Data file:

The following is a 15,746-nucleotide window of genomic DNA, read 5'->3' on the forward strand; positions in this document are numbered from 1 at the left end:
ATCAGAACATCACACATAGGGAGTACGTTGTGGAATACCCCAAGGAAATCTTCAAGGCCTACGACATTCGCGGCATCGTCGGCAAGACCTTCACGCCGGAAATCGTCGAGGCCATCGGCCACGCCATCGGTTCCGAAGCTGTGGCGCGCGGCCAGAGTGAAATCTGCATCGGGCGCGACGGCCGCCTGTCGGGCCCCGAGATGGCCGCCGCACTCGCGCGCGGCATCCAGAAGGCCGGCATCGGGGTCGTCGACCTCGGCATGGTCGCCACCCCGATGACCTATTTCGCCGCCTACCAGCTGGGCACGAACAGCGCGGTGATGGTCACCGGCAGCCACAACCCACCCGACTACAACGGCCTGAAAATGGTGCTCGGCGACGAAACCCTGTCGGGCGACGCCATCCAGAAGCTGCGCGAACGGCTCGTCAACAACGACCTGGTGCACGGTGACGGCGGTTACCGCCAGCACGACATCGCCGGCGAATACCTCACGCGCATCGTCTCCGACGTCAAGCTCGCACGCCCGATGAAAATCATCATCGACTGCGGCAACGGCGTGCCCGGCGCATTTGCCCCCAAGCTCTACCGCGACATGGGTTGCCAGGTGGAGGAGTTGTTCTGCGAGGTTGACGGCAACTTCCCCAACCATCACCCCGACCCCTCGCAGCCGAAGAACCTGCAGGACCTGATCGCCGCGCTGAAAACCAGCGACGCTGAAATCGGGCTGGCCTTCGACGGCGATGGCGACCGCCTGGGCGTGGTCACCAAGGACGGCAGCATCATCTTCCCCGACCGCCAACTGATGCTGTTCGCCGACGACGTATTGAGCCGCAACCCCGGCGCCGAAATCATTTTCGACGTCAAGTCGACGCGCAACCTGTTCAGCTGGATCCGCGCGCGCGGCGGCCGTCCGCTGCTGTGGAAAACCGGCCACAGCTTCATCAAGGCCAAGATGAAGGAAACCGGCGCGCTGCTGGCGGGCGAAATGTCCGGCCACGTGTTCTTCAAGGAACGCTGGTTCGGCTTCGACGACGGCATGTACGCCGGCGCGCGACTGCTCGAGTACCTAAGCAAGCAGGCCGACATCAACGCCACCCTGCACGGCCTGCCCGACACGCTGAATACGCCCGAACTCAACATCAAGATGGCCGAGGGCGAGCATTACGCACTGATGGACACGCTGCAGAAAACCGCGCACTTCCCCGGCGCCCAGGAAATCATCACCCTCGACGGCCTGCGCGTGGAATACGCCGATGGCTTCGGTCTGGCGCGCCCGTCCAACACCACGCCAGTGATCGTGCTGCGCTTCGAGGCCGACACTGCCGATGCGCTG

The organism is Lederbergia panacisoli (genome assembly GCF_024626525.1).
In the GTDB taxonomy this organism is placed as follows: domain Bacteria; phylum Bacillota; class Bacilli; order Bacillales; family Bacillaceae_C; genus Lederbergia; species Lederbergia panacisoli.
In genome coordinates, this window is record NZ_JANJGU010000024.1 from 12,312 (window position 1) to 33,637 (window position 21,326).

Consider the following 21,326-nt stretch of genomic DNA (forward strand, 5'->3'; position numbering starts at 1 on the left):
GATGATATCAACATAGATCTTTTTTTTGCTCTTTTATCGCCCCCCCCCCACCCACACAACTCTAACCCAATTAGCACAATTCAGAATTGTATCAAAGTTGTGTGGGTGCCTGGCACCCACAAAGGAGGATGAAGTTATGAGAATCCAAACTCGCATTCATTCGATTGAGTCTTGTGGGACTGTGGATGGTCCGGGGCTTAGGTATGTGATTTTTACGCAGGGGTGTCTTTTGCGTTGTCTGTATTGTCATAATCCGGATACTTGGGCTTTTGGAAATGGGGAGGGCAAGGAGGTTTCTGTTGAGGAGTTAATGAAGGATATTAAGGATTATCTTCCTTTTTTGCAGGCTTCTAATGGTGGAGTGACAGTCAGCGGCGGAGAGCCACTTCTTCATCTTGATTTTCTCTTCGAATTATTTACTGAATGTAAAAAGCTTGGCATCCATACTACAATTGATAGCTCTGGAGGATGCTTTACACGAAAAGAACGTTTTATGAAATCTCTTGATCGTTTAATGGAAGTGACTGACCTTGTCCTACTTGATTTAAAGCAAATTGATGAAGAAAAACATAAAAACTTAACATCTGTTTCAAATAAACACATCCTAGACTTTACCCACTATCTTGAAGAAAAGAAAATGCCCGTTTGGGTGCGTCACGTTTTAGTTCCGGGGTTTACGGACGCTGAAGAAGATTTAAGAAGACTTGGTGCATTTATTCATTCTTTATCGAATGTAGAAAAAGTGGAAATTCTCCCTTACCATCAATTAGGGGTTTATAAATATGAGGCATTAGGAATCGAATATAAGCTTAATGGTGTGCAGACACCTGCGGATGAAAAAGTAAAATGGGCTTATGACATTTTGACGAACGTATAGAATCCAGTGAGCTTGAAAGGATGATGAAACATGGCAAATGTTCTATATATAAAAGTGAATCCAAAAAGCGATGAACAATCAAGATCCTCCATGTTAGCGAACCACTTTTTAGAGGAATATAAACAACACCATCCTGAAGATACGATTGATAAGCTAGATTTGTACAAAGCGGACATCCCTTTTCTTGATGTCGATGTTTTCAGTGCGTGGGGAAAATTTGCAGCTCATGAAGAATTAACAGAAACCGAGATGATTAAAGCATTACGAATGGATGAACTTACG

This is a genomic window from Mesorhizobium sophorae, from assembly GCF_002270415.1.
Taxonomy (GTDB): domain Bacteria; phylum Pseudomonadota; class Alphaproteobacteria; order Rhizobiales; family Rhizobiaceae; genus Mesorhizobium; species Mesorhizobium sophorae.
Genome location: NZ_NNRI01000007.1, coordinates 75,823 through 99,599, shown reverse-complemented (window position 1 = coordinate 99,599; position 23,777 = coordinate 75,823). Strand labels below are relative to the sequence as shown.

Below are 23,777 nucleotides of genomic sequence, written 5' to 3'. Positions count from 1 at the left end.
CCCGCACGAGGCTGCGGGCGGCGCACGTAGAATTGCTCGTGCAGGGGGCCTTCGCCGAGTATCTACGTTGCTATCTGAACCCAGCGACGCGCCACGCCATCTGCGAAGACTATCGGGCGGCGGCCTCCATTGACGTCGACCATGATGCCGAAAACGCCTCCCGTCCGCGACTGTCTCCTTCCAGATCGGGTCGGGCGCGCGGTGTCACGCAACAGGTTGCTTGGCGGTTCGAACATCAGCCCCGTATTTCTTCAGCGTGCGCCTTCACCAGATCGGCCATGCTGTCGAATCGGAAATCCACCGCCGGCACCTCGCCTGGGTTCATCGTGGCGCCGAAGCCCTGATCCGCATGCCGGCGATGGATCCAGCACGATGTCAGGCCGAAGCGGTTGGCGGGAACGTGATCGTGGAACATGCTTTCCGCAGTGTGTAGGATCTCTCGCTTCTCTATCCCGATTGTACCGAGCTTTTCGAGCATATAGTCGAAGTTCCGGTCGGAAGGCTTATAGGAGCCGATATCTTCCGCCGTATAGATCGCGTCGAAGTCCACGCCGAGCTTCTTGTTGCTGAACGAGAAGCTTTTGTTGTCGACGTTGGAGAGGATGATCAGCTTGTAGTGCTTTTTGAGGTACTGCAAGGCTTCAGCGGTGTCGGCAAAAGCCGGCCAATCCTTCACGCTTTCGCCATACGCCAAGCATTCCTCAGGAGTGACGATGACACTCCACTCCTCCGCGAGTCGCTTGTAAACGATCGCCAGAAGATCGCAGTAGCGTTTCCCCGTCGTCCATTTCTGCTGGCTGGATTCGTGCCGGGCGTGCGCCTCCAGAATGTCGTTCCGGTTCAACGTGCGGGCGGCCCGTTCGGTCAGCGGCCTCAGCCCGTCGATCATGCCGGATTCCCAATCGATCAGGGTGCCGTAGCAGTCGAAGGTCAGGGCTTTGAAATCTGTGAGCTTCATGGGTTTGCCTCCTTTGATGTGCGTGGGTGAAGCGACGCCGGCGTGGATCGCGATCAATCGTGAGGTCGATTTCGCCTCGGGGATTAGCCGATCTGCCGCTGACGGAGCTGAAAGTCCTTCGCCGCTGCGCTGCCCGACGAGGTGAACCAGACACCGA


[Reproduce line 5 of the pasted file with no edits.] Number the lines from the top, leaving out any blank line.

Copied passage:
In genome coordinates, this window is record NZ_JANJGU010000024.1 from 12,312 (window position 1) to 33,637 (window position 21,326).